At this time, the officer was alone on the scene (waiting for backup), having to contend with multiple subjects and St. Charles refusing to comply with the officer’s orders to show his hands. Remember, this was a disturbance call involving weapons and injuries and all weapons and injuries had not yet been accounted for.

    At this moment, the officer felt something strike the back of his leg. He looked behind him and saw a black dog moving around him, circling to his left. The dog was a 50lb Pit Bull. Officer Wilson then refocused on the multiple subjects and the non-compliant St. Charles. Officer Wilson looked back at the direction of the dog and saw that he was in a crouched position and was not secured by a leash.

    He then had to refocus on the subjects from the disturbance ensuring that they were still compliant. The officer then looked back at the direction of the dog and saw that it was now lunging at him in an aggressive manner. The officer then shot the dog, believing it was going to attack him.

  4. Orygunner, I'm afraid you're losing your libertarian mind to call the police a standing army.

    Or, was that a joke?

  5. @Flying Junior, the problem is that we have been led to believe that it is ONLY the job of law enforcement to enforce the law, and that we are all sheep to be protected with no powers of our own.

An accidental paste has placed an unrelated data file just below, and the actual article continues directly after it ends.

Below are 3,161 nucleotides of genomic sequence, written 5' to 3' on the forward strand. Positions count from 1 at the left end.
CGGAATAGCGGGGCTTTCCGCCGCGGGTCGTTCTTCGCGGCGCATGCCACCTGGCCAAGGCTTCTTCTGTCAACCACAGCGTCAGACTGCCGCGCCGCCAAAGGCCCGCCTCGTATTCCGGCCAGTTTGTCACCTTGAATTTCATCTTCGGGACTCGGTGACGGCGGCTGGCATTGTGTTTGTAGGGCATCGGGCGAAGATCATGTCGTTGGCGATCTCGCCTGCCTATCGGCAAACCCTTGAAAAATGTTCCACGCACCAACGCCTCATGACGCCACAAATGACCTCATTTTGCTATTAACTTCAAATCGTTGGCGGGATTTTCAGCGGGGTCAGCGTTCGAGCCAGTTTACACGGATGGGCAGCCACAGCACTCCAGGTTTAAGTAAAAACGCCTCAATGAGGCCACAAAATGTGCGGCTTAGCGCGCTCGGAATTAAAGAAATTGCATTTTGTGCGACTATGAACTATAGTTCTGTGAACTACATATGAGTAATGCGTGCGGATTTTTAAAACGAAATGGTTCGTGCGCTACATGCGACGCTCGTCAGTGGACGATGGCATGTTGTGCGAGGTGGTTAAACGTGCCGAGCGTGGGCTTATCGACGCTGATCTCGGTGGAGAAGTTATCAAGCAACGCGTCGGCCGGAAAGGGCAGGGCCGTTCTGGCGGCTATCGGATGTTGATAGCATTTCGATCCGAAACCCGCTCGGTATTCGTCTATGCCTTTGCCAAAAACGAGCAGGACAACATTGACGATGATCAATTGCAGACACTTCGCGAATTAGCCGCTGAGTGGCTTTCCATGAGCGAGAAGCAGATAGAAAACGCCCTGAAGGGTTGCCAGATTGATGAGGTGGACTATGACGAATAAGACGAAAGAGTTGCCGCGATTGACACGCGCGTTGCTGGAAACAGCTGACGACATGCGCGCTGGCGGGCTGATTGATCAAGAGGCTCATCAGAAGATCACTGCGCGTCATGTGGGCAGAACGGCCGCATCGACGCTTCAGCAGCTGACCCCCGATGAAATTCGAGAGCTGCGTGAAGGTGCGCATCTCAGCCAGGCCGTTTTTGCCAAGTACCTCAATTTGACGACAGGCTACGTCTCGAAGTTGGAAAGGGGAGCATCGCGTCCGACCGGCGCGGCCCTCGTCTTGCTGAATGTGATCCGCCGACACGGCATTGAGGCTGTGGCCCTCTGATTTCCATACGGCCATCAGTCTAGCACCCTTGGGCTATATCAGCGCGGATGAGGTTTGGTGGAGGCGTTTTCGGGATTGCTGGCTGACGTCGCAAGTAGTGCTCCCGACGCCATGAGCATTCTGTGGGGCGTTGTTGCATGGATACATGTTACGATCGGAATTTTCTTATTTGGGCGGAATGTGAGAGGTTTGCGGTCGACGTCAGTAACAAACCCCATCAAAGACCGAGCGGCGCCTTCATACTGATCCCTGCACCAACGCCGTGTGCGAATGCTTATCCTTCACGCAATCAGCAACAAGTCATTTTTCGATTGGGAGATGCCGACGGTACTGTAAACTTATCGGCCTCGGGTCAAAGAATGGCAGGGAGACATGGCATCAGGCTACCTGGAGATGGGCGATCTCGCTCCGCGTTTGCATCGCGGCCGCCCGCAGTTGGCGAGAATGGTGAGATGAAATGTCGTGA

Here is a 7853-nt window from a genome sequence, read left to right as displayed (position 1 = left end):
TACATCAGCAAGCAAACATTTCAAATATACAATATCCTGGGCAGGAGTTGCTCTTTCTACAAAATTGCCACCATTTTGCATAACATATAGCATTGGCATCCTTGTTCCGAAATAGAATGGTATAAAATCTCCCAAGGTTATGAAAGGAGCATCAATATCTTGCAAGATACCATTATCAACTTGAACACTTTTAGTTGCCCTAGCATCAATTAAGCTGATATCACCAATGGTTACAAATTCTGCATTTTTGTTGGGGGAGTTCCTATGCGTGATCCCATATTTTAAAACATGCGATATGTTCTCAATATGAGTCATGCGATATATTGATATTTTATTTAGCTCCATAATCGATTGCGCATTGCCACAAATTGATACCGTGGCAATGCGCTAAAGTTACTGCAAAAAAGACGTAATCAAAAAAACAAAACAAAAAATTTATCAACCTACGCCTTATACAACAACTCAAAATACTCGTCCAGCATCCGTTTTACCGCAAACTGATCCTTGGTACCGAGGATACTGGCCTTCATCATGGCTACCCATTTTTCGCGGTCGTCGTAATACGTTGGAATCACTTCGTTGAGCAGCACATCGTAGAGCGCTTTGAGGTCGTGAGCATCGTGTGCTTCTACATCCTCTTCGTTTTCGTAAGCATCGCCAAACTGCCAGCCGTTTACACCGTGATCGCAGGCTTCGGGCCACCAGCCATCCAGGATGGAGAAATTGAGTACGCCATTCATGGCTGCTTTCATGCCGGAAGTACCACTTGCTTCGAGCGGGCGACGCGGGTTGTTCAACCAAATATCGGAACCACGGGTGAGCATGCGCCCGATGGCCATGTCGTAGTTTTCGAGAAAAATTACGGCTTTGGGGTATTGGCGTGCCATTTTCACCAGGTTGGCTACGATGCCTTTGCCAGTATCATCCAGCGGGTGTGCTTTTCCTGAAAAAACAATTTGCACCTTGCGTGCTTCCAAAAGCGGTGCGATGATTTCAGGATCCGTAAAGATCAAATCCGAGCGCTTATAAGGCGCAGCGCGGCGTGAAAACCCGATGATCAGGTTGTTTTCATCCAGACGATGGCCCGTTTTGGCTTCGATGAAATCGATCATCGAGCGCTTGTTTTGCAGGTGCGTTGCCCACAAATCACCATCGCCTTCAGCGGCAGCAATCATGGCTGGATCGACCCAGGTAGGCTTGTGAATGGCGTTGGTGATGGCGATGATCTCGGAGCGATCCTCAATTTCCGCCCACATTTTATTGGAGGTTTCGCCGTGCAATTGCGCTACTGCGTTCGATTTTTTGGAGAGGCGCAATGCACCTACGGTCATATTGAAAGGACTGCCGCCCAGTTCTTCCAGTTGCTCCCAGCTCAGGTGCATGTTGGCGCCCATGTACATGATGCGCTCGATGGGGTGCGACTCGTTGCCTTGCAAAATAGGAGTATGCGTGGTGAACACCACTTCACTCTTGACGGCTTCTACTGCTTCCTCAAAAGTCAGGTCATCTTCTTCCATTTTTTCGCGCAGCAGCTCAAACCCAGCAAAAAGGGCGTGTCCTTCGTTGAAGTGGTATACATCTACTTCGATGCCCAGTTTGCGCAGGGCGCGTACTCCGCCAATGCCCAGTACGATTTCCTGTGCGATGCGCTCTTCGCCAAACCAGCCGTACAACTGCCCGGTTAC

Professional police departments didn't even exist until the 1840's, and then they were tasked with public safety, not law enforcement as they have grown to be.

    Consider that when the US Constitution and many state Constitutions were written, there WAS no professional police force. The PEOPLE were expected to enforce the law and get help from a local Sheriff or Constable if necessary.

    If you don't like what's going on in Southern California, maybe you and your other fellow citizens need to find some way to do something about it instead of relying on the police.

    As far as the dog story, sounds like the officer may have made the right decision in that case. I have seen many dog shootings that don't seem justified whatsoever.


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  7. (Something happened to the links in my previous comment... I'll get this figured out eventually.)

    OK, so what's the difference between a standing army tasked with upholding civil law, and police officers upholding civil law?

    They are BOTH a threat to individual liberties and rights, as we know they can each easily overstep their boundaries, can't they?


  8. Orygunner, I post stories about police abuse almost every day, but I find your likening them to a standing army as it was understood in the late 18th century, unconvincing to say the least.

  9. Simple. A standing army amongst the people enforcing civil law infringes on the rights and freedom of the people. Abuses are guaranteed to occur, because some people either abuse their power or make mistakes. The more military you have amongst the people, the more abuses there will be.

    The same problem occurs with police officers. The more police you have amongst the people, the more examples like the ones I posted (I can't seem to get the links to work, looked fine in preview) occur for exactly the same reasons.

    Am I that far off base?


  10. Yes, very far off base. It's because you suffer from that common malady among gun folks, grandiose victimism.